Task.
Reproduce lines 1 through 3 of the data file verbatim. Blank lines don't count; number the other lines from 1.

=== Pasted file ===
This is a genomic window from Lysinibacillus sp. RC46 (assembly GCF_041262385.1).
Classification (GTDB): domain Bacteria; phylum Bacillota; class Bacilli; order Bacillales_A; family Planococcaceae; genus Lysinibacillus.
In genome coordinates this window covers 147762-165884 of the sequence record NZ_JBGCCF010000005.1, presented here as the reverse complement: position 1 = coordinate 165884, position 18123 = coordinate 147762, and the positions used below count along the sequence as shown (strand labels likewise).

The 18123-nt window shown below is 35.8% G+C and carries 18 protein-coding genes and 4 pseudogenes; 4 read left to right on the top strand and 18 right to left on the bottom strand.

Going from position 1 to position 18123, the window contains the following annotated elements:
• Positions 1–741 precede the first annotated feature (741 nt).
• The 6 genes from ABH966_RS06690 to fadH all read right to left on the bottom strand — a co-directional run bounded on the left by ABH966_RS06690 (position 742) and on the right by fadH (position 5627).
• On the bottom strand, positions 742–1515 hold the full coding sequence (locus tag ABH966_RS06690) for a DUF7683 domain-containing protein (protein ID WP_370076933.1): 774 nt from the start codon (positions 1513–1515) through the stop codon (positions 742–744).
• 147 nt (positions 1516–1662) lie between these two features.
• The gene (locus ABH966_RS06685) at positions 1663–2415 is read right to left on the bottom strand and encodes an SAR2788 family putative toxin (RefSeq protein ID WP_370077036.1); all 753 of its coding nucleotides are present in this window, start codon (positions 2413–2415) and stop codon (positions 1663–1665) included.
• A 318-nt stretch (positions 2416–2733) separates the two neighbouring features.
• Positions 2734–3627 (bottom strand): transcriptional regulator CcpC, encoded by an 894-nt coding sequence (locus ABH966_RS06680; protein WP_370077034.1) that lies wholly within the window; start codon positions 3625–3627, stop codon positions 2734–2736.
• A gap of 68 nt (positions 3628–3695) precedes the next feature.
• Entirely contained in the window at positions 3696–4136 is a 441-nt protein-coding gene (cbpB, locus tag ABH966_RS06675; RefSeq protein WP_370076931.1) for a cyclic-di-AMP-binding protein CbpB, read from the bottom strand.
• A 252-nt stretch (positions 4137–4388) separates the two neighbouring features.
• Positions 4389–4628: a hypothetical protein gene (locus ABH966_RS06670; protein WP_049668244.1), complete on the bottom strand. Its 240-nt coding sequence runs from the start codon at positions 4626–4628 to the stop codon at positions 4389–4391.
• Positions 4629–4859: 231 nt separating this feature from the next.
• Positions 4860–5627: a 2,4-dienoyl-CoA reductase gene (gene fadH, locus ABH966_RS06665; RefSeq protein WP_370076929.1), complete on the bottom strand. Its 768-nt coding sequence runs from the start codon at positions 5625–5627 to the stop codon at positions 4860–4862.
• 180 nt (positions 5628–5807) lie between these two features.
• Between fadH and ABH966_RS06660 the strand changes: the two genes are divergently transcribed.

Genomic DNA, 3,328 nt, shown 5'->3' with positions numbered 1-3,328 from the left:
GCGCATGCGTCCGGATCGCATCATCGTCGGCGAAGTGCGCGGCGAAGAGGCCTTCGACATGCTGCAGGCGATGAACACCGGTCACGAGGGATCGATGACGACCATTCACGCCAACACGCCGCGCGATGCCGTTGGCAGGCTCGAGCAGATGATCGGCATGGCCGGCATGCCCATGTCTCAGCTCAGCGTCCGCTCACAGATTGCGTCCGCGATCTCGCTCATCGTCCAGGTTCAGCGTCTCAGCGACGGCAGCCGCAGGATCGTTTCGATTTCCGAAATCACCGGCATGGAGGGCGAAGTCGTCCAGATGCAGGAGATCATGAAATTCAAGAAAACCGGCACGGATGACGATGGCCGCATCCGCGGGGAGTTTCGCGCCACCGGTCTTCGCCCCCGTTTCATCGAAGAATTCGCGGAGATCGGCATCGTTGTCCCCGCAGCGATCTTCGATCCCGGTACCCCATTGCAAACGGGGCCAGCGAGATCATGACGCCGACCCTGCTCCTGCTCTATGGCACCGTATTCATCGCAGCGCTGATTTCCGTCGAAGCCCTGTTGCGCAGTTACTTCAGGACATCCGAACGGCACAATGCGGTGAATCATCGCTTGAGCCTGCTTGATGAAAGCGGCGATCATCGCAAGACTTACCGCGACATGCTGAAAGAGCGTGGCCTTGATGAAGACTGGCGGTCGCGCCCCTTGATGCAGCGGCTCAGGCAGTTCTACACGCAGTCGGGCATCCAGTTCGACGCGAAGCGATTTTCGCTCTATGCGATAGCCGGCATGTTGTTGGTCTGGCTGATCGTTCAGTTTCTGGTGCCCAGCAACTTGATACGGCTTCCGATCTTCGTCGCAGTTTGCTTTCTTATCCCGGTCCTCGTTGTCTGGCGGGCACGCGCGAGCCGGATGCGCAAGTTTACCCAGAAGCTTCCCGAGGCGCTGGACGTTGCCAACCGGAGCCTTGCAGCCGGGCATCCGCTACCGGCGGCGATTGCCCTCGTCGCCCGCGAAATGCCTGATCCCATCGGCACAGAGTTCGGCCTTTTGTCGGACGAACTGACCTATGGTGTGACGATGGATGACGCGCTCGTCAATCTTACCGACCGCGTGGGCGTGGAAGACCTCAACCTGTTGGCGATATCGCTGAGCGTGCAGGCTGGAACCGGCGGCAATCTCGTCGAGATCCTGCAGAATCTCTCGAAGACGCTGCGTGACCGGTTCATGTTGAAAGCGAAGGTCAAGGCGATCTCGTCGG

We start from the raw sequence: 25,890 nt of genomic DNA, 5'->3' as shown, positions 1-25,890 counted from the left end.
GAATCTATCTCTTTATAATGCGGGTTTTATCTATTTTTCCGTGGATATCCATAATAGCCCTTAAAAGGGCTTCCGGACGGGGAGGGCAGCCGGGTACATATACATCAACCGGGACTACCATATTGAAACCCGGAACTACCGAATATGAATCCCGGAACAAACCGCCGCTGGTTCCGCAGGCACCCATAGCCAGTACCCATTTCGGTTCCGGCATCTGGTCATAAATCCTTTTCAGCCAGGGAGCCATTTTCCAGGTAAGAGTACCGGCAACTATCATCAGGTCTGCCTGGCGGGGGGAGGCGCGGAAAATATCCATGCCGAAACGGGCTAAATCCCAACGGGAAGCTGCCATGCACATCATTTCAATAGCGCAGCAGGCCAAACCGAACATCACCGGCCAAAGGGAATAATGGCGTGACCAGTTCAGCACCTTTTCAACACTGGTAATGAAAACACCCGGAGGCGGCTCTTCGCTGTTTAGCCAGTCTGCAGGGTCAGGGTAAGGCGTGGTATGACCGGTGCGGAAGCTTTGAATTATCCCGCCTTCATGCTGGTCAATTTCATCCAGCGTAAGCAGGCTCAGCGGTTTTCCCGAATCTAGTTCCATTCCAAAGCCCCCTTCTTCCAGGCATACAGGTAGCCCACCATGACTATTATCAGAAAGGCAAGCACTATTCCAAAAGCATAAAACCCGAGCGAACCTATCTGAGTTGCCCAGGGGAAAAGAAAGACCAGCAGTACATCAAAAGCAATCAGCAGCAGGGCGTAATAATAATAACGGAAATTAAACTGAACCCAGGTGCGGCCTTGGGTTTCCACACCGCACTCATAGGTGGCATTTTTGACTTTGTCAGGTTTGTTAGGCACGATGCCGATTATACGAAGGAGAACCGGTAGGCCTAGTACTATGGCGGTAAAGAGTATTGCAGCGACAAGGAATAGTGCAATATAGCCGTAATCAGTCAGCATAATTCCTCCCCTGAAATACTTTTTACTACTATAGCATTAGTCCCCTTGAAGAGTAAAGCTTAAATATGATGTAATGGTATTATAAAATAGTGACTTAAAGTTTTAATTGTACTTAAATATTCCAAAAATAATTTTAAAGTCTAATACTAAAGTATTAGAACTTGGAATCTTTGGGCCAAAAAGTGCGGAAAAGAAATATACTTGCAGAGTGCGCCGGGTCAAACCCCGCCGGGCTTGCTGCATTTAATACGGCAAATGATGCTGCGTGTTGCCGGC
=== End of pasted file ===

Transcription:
This is a genomic window from Lysinibacillus sp. RC46 (assembly GCF_041262385.1).
Classification (GTDB): domain Bacteria; phylum Bacillota; class Bacilli; order Bacillales_A; family Planococcaceae; genus Lysinibacillus.
In genome coordinates this window covers 147762-165884 of the sequence record NZ_JBGCCF010000005.1, presented here as the reverse complement: position 1 = coordinate 165884, position 18123 = coordinate 147762, and the positions used below count along the sequence as shown (strand labels likewise).